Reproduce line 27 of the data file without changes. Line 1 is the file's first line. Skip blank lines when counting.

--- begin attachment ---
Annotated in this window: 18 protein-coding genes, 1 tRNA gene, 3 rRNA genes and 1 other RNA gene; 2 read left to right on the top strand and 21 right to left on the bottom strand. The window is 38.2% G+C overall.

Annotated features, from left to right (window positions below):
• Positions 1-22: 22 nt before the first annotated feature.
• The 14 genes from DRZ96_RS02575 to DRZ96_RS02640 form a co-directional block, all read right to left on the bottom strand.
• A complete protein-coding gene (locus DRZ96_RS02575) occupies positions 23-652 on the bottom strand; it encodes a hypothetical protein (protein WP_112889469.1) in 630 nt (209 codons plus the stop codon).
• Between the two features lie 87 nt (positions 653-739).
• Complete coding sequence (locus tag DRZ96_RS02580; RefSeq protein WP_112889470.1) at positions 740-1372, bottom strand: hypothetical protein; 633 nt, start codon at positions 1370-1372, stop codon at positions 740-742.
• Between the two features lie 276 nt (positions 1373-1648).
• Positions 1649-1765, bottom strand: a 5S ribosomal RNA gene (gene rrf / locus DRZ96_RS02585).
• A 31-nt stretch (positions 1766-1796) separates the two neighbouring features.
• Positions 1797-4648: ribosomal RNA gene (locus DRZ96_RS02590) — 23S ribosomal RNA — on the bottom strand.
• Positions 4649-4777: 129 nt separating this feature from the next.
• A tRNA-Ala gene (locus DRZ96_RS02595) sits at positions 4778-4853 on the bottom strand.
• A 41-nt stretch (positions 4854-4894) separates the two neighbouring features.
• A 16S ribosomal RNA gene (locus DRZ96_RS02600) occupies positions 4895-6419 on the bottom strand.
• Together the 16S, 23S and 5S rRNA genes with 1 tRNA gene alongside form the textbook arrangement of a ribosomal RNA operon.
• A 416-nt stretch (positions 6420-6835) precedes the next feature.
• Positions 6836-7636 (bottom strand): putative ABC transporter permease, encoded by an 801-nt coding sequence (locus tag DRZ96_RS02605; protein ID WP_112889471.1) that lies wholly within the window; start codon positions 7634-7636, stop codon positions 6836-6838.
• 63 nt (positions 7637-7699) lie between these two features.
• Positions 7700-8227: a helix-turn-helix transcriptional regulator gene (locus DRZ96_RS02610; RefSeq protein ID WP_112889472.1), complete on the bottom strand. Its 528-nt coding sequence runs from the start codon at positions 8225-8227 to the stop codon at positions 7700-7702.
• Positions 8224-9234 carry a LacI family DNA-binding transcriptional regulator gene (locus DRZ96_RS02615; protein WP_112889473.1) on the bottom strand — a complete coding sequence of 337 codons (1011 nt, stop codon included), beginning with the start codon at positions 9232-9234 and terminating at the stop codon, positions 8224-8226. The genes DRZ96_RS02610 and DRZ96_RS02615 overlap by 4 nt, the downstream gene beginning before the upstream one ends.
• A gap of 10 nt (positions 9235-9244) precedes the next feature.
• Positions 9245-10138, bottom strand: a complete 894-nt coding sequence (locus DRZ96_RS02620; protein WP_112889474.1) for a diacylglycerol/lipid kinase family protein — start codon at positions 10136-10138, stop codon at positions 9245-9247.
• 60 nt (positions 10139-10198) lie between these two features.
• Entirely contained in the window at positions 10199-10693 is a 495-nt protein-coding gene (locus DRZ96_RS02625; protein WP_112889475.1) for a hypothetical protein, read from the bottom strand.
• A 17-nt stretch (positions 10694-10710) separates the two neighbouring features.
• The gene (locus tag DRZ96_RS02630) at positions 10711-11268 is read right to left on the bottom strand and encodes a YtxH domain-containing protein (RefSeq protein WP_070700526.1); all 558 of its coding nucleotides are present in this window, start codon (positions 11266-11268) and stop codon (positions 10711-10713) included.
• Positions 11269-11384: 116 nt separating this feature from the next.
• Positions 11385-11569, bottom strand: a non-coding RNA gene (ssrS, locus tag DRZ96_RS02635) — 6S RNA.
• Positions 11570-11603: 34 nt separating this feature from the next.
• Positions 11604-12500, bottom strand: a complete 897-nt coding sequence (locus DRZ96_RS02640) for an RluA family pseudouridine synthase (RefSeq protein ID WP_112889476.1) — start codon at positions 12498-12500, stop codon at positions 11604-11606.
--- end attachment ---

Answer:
• The gene (locus tag DRZ96_RS02630) at positions 10711-11268 is read right to left on the bottom strand and encodes a YtxH domain-containing protein (RefSeq protein WP_070700526.1); all 558 of its coding nucleotides are present in this window, start codon (positions 11266-11268) and stop codon (positions 10711-10713) included.